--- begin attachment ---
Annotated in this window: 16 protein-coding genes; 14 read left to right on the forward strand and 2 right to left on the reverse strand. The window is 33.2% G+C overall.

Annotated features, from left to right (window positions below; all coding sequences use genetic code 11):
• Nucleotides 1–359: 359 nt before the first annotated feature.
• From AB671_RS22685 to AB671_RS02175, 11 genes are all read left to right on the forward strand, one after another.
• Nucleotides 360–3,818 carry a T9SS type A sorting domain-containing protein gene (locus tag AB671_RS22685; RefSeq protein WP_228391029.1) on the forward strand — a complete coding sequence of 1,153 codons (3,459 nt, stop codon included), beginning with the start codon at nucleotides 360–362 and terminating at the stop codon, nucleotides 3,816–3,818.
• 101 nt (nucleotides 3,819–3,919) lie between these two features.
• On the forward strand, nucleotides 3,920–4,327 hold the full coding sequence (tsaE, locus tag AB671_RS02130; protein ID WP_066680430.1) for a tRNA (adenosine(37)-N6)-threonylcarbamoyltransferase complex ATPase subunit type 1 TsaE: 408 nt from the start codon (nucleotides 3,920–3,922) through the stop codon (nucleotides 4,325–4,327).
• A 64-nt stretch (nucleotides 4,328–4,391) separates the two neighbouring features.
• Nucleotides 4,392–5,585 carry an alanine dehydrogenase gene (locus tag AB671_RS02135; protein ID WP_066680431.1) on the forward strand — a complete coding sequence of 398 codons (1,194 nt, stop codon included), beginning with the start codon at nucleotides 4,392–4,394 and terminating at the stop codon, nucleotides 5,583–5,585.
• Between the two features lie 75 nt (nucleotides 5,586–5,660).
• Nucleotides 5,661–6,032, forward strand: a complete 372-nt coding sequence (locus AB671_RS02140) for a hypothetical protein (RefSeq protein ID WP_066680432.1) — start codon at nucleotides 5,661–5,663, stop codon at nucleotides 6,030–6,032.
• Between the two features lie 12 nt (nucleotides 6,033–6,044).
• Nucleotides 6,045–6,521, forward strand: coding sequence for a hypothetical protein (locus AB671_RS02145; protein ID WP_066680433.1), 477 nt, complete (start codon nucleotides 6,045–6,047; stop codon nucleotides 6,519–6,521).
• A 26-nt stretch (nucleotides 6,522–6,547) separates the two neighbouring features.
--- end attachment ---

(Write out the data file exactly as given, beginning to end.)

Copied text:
Annotated in this window: 16 protein-coding genes; 14 read left to right on the forward strand and 2 right to left on the reverse strand. The window is 33.2% G+C overall.

Annotated features, from left to right (window positions below; all coding sequences use genetic code 11):
• Nucleotides 1–359: 359 nt before the first annotated feature.
• From AB671_RS22685 to AB671_RS02175, 11 genes are all read left to right on the forward strand, one after another.
• Nucleotides 360–3,818 carry a T9SS type A sorting domain-containing protein gene (locus tag AB671_RS22685; RefSeq protein WP_228391029.1) on the forward strand — a complete coding sequence of 1,153 codons (3,459 nt, stop codon included), beginning with the start codon at nucleotides 360–362 and terminating at the stop codon, nucleotides 3,816–3,818.
• 101 nt (nucleotides 3,819–3,919) lie between these two features.
• On the forward strand, nucleotides 3,920–4,327 hold the full coding sequence (tsaE, locus tag AB671_RS02130; protein ID WP_066680430.1) for a tRNA (adenosine(37)-N6)-threonylcarbamoyltransferase complex ATPase subunit type 1 TsaE: 408 nt from the start codon (nucleotides 3,920–3,922) through the stop codon (nucleotides 4,325–4,327).
• A 64-nt stretch (nucleotides 4,328–4,391) separates the two neighbouring features.
• Nucleotides 4,392–5,585 carry an alanine dehydrogenase gene (locus tag AB671_RS02135; protein ID WP_066680431.1) on the forward strand — a complete coding sequence of 398 codons (1,194 nt, stop codon included), beginning with the start codon at nucleotides 4,392–4,394 and terminating at the stop codon, nucleotides 5,583–5,585.
• Between the two features lie 75 nt (nucleotides 5,586–5,660).
• Nucleotides 5,661–6,032, forward strand: a complete 372-nt coding sequence (locus AB671_RS02140) for a hypothetical protein (RefSeq protein ID WP_066680432.1) — start codon at nucleotides 5,661–5,663, stop codon at nucleotides 6,030–6,032.
• Between the two features lie 12 nt (nucleotides 6,033–6,044).
• Nucleotides 6,045–6,521, forward strand: coding sequence for a hypothetical protein (locus AB671_RS02145; protein ID WP_066680433.1), 477 nt, complete (start codon nucleotides 6,045–6,047; stop codon nucleotides 6,519–6,521).
• A 26-nt stretch (nucleotides 6,522–6,547) separates the two neighbouring features.